Big Lesson #2:  Craft all aspects of your professional speaking career around value to the customer and sell on value.

Successful businesses and successful salespeople, of course, do this all the time.  It’s getting there that’s difficult.  In order to drive home this point, Weiss dedicates his first five chapters to identifying the buyer’s objectives, defining your value as a speaker and finding ways to match the two effectively.  Particularly helpful are the topics:
•    Responding effectively to the question, “What do you speak about?”
•    Transitioning content knowledge and process skills into client results
•    Leveraging past experiences to adult learning needs
•    Determining where your ideal clients “live” (e.g. who has easiest established need, who taps into trends that drive your audience, who knows you exist as a speaker already, etc.)

Only by understanding the professional speaking process as a value-directed venture, Weiss contends, can you actually begin crafting a speech in the first place!

Of those three steps in the sales process, I found Weiss’ approach to defining your value as a speaker the most counterintuitive and challenging–bringing us to our final take-away, reprinted in its entirety for your convenience:

Big Lesson #3: “Define your value in the broadest conceptual terms, studiously avoiding industry, niche, and segment alignment.”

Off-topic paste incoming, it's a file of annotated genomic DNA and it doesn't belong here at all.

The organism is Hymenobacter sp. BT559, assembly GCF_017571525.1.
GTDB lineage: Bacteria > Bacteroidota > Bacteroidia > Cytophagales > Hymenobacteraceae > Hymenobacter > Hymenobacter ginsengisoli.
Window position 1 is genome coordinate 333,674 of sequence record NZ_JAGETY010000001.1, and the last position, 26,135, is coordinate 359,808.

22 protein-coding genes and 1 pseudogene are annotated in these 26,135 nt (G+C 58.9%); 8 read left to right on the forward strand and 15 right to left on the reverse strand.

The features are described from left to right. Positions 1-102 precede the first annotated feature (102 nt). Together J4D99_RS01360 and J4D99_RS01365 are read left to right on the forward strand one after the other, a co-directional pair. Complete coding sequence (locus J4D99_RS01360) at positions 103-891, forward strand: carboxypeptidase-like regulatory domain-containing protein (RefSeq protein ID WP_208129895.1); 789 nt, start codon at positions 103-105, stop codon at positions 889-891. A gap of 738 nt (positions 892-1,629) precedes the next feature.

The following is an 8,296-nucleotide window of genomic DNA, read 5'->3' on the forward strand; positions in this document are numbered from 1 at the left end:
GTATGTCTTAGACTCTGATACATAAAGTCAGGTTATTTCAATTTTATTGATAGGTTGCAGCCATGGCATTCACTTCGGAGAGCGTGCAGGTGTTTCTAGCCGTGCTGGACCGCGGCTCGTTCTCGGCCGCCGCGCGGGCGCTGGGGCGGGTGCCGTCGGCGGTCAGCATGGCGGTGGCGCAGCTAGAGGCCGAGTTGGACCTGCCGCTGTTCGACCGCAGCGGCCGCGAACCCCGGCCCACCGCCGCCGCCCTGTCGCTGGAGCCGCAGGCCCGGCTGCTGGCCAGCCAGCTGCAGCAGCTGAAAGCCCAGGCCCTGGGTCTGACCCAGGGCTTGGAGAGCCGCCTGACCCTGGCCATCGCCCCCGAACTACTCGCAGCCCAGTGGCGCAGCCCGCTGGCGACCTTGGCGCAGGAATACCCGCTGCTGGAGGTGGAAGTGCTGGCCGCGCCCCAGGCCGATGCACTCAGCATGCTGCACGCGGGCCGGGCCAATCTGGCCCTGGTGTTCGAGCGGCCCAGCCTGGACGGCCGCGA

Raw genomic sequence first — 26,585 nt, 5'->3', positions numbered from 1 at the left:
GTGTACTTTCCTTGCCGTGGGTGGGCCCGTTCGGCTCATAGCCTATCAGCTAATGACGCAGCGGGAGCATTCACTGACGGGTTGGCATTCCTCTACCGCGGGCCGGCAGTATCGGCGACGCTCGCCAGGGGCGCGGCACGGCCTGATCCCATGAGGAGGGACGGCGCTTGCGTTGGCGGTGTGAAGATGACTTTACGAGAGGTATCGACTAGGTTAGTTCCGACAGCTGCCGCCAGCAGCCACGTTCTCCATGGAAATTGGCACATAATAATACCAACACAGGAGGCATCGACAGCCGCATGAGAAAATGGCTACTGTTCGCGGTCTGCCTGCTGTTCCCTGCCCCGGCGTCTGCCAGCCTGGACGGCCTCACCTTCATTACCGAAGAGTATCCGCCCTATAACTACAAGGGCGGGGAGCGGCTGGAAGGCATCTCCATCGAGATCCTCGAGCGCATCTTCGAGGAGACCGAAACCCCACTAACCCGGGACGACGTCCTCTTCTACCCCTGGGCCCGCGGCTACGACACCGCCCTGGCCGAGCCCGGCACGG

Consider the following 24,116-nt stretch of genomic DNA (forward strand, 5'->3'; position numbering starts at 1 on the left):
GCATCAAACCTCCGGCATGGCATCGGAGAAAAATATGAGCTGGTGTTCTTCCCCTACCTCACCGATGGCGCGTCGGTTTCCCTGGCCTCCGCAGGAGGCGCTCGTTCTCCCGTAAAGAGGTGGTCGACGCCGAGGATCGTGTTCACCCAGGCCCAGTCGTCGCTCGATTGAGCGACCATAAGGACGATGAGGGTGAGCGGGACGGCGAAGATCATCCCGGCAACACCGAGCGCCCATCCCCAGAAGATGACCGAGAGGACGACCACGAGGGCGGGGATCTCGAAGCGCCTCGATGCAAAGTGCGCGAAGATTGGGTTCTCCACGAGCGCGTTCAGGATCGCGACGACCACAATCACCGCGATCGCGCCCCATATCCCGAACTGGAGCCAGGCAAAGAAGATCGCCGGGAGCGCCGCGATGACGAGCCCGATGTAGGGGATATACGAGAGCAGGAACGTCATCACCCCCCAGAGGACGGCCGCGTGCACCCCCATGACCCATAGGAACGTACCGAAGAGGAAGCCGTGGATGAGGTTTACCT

Huh?  Isn’t it all about specialization?  What happened to meeting exact objectives?

Weiss readily admits that some vehemently disagree with him, but writes, “Experience and circumstances will intelligently narrow [your market] as needed, but that winnowing process is often a gentle erosion around the edges, not a sharp knife slicing a pie into eights.  These steps are equally applicable for the neophyte or the veteran.” 

At first I had difficulty seeing this advice as anything more than motivational (c’mon champ, lots of people want to hear your spiel—it’s just a matter of getting their attention!)  However, I think Weiss’ contention dovetails into his overall message of thinking critically about what you leave behind as a speaker. A value-based definition is broad by its very nature and may open new avenues of potential audience members. You may be capable of doing more than you think.

Weiss’ point may be best summed up: Approach and market as if every person were a potential audience member; specialize your value to the buyer. In other words, enable any buyer to buy from the outset. When building rapport, ask the right questions and position yourself as the solution to your buyer’s specific needs and areas of pain.

Money Talks is an excellent place to start thinking seriously about a career in professional speaking. Experienced speakers looking to elevate their careers can also benefit from Weiss’ bucking of the status quo. Making a living as a speaker is a difficult niche to carve out, delivering a fresh product an even bigger challenge. But the results can be rewarding and—as Weiss would have us remember—quite lucrative. 

See you on the circuit.

For more information on Alan Weiss:

Summit Consulting Group